The Dinosaurs

dinosaurs

An artist’s depiction of three allosauruses on the prowl

Everyone has heard about the dinosaurs. No doubt one of the reasons why is because of their size, another being the fact that they ruled the Earth just like humans do now. In the grand scheme of things, dinosaurs represented a major turn in the evolutionary development of organisms on Earth.

Dinosaurs, the Greek word meaning terrible lizard, were the most advanced reptiles of all time, due to the fact they were allowed to occupy as many ecological niches as they could without much competition in any form. Literally, the sky was the limit.

Although the sky was the limit, it is thought that the original dinosaurs were of very similar nature to that of the early reptiles mentioned on the previous tutorial page. Over time, these organisms slowly moved away from moving with 4 feet to 2 feet, essentially bipedal motion.

The Triassic Period

The first distinct dinosaurs occurred within the beginning of the Triassic Period, named after this occurrence. Two distinct types of dinosaurs had evolved, some that were bird-like and some that were reptile-like. Within these two categories, dinosaurs further diversified to become carnivores, herbivores or indeed omnivores. The main fact to heed is that the dinosaurs evolved and diversified at an amazing and effective rate, to the extent that they ‘ruled the world’.

The most notable thing about these organisms is their size, they were huge compared to any other organism that had preceded them. This had an obvious selective advantage, particularly in the form of sheer bulk and power. The herbivores were also tall enough to graze on the top of trees, which were rarely taken advantage of as a source of food by organisms of the time, purely because they could not reach the top of trees.

The Jurassic and Cretaceous Periods

Essentially, the dinosaurs continued to evolve, and in some cases became bigger and stronger, such as Tyrannosaurus rex, the largest carnivore on Earth at the time. The Jurassic period also witnessed the emergence of the pterodactyl, a pentadactyl digitate organism that ruled the skies.

A balanced relationship would have occurred between the dinosaur herbivores and carnivores. The relationship between them, their relationship between other organisms, their relationship with the environment and the movement into new environments would all be under the influence of natural selection in the long run.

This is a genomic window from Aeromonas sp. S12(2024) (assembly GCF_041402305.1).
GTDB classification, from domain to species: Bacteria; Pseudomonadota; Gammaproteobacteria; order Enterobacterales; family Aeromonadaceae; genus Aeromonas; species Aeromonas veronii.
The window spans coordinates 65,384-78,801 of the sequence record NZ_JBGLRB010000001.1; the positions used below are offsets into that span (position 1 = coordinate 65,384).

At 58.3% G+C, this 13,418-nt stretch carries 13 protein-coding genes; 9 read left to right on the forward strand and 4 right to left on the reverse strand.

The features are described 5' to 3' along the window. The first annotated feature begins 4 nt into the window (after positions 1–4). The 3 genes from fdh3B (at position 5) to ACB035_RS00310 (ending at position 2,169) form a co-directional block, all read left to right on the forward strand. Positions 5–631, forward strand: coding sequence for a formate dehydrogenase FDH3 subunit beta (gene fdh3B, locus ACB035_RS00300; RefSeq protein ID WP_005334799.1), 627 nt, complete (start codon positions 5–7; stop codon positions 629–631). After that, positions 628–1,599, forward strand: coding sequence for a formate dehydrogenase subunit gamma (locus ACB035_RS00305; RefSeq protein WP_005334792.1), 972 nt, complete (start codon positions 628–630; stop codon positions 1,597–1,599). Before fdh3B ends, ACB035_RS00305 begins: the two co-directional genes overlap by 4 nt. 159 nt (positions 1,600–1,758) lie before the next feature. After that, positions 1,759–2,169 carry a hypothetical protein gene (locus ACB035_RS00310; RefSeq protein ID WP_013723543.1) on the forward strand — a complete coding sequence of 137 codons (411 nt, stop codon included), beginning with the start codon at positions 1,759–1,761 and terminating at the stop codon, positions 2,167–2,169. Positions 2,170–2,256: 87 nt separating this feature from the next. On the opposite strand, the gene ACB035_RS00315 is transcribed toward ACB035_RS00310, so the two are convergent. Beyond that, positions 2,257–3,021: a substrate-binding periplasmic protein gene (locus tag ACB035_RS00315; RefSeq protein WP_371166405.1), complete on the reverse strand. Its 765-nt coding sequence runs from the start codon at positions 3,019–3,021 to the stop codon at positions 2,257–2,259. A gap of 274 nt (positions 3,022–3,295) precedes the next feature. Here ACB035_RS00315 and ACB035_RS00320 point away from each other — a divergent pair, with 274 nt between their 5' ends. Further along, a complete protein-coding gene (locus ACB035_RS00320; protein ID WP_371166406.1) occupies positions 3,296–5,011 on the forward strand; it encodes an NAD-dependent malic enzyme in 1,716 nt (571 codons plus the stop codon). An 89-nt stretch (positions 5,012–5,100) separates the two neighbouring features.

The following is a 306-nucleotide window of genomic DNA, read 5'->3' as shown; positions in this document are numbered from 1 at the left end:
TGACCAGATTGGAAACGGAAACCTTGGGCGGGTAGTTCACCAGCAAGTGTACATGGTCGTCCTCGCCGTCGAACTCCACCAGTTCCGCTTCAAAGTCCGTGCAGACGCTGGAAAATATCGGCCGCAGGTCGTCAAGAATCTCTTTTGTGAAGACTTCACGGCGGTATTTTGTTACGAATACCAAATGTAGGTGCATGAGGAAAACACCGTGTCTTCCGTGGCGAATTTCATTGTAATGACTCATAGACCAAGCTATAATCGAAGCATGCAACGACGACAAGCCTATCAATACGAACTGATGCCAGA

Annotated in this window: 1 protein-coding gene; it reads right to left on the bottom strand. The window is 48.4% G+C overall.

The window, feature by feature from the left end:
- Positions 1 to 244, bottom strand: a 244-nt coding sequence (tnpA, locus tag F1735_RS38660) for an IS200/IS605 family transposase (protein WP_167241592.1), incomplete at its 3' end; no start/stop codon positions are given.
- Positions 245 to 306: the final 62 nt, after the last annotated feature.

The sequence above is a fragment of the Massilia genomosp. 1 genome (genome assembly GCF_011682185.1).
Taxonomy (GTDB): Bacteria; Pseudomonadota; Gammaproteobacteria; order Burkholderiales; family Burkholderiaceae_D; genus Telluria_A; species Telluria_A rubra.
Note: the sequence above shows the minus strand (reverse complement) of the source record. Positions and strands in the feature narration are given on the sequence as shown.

While the dinosaurs ruled the Earth, a competitor was emerging, the ancestors of the Mammalian species, of which, man belongs to.

Dinosaur Extinction

No one truly knows how the dinosaurs became extinct, but the fact is they disappeared and a whole host of ecological niches were made available to other organisms, who could harness the resources of these niches due to the absence of competition (and predation) by dinosaurs.

The dinosaurs disappeared around 65 million years ago, with many other land-dwelling organisms also dying out around this time. Regardless of what killed off the dinosaurs, it was comprehensive. The general consensus is that a major geological event killed off many of the land-dwelling organisms, particularly the larger ones.

This would have caused an overall drop of biomass on land, and therefore ‘less food to go round’ all the organisms that occupied dry land. Also, many food chain relationships would have been disrupted, causing a gradual breakdown of populations in the long term, sometimes leading to extinction, essentially survival of the fittest.

Summary of Life

Insects, due to their size, were adaptable and already diverse, meaning that at least their short term survival and close relationship with plants (at the bottom of any food chain) was secured

Marine life was still plentiful, and diversifying, while mammals were emerging to be the next dominant force on planet Earth.

Birds were also diversifying, and taking advantage of their proportionately larger body in comparison to insects, alongside their ability to fly.

On the other hand, mammals were specializing on land, and trees, which we further investigate on the next tutorial

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